To photograph is to confer importance.
— Susan Sontag, On Photography
In the summer of 2011, Mark Robbins, then dean of architecture at Syracuse University, traveled from upstate New York to Kigali, Rwanda, where a faculty colleague, Yutaka Sho, was teaching at the Kigali Institute of Science and Technology. The photo portfolio shown here is one of the results of that transcontinental trip. Yet it would be a misperception to view the images — depicting some of Sho’s students in their houses, sometimes with Sho, sometimes with a parent or guardian — simply as a record of travel; the deeper catalyst is not the geographic setting, the visit to Africa, but instead a photography project that Robbins, now director of the International Center of Photography, has been pursuing for years.
Student/Teacher continues an investigation into what Robbins describes as “questions of culture, space, decor and the body.” 1 In one series, Moonlight: Highland Park, Texas, the setting is a wealthy suburb of Dallas. We see images of the exteriors of substantial and elaborately landscaped houses, all in the tradition of the new striving to resemble the old. The time is night, the lighting is atmospheric, the residences seem secure and serene. In one photograph we see a man walking along the sidewalk; in khakis and a polo shirt, he could be a homeowner out for a stroll; but in the next photo, the man, whom we view from behind, has dropped his pants and removed his shirt. In another series, Households, the locations are diverse; Robbins show us people in domestic settings — houses, cottages, apartments — ranging from Nashville, Washington, suburban Boston and eastern Long Island to social housing in Amsterdam. In an essay for a book on the project, which appeared in Design Observer, Julie Lasky describes Households as a “collection of portraits in which the sitters are sometimes sitting rooms (or kitchens or bedrooms), and the people are polished, draped, and arrayed like furniture…. Flesh, bone, brick, stone, contoured torsos, and varnished chairs assume equal status.” As Robbins says, “I’ve been fascinated with the process of taking the anthropological gaze and turning it on ourselves.”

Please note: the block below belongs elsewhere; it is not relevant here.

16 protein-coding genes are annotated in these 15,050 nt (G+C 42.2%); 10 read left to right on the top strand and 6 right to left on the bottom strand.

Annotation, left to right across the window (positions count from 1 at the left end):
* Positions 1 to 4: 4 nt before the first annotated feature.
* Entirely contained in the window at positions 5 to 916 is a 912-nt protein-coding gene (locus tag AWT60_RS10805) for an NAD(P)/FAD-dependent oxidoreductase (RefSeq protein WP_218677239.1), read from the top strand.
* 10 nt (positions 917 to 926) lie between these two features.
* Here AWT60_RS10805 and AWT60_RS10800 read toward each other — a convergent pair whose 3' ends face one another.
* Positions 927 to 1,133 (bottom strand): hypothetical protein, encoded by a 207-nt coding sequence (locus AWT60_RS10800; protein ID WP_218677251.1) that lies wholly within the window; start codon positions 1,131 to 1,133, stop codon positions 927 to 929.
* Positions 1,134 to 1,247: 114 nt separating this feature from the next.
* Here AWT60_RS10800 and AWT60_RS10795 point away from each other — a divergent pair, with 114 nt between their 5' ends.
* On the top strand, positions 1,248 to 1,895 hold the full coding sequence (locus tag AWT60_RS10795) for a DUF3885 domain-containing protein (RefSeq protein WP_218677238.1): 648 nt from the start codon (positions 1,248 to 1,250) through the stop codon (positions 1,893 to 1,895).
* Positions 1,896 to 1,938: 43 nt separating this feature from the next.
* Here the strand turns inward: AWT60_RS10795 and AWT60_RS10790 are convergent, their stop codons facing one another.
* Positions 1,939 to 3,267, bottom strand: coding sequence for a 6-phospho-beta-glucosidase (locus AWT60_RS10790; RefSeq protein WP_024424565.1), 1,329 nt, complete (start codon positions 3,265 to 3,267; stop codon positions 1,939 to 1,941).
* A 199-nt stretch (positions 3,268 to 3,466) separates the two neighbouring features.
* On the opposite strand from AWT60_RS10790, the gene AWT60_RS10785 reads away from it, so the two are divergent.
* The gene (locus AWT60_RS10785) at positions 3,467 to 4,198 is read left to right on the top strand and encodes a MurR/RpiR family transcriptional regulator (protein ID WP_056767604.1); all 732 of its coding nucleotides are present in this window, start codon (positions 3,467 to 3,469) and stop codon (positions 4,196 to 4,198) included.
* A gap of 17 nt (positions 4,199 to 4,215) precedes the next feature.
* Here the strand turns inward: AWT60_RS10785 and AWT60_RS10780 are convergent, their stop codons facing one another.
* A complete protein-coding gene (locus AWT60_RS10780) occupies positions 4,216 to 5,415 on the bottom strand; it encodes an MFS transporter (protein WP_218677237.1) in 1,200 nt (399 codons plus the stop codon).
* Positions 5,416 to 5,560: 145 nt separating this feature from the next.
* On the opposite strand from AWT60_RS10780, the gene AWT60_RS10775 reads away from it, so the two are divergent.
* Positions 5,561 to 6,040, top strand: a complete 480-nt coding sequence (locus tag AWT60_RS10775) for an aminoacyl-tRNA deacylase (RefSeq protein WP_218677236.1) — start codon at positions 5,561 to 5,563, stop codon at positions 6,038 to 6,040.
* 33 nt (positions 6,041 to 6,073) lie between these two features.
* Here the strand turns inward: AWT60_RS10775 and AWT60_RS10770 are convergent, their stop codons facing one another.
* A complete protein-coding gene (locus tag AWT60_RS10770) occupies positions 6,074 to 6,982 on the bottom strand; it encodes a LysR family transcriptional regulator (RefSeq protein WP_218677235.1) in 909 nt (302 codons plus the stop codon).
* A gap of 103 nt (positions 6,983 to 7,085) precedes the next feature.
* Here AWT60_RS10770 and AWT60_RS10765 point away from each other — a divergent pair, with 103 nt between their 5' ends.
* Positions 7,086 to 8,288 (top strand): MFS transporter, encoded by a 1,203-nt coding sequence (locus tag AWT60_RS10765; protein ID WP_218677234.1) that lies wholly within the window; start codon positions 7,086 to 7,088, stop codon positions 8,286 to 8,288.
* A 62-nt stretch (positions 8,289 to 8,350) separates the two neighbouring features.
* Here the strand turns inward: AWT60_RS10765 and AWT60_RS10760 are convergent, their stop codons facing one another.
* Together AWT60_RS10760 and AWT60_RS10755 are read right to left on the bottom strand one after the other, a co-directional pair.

It is illuminating to view Robbins’s Rwanda portfolio in the larger context of his earlier depictions of men and women in their homes, and of various kinds of self-presentation, from clothing and personal accoutrements to objects, furniture and dwellings. There are obvious differences, of course; to some extent opportunities for personal expression correspond with per capita income. (And the differences are significant: less than $600 annually in Rwanda, compared with more than $40,000 in the U.S.) Inevitably we note the relative austerity of these rooms in East Africa, especially the absence of the media technology and gadgets — from computers to flat-screens — that are so ubiquitous in America.
But ultimately these kinds of comparisons recede. The focus of the images — some taken in residences in Kigali, others in a cooperative association in a village near the capital — is equally on persons and places, and the mood seems to me notably open, non-didactic, curious and warm. The disposition here is not ethnographic or documentarian but rather personal and domestic. As with the earlier series, Student/Teacher is interested in the ways in which we shape and inhabit our environs. It’s not surprising to learn that Robbins spent time with the students and their parents or guardians (in some households the biological parents had been killed in the 1994 genocide), carefully explaining why he wanted to take their pictures in their houses; he understood the necessity of earning their trust. As he says, “Naturally they were curious about me — about why an American white guy was there with his camera.”